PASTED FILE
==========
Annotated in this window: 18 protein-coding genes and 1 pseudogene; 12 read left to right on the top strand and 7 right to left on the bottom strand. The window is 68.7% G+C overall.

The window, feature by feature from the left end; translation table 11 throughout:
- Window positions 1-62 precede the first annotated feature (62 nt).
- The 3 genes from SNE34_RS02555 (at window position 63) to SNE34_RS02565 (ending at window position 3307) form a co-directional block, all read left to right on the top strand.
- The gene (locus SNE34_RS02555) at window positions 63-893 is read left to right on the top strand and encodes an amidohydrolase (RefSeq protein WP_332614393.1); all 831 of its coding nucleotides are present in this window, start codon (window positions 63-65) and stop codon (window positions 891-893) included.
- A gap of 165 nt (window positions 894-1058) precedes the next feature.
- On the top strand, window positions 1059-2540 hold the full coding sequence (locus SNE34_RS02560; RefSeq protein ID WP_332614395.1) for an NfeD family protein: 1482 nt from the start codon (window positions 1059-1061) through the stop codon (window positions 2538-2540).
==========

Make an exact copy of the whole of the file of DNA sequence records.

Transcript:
Annotated in this window: 18 protein-coding genes and 1 pseudogene; 12 read left to right on the top strand and 7 right to left on the bottom strand. The window is 68.7% G+C overall.

The window, feature by feature from the left end; translation table 11 throughout:
- Window positions 1-62 precede the first annotated feature (62 nt).
- The 3 genes from SNE34_RS02555 (at window position 63) to SNE34_RS02565 (ending at window position 3307) form a co-directional block, all read left to right on the top strand.
- The gene (locus SNE34_RS02555) at window positions 63-893 is read left to right on the top strand and encodes an amidohydrolase (RefSeq protein WP_332614393.1); all 831 of its coding nucleotides are present in this window, start codon (window positions 63-65) and stop codon (window positions 891-893) included.
- A gap of 165 nt (window positions 894-1058) precedes the next feature.
- On the top strand, window positions 1059-2540 hold the full coding sequence (locus SNE34_RS02560; RefSeq protein ID WP_332614395.1) for an NfeD family protein: 1482 nt from the start codon (window positions 1059-1061) through the stop codon (window positions 2538-2540).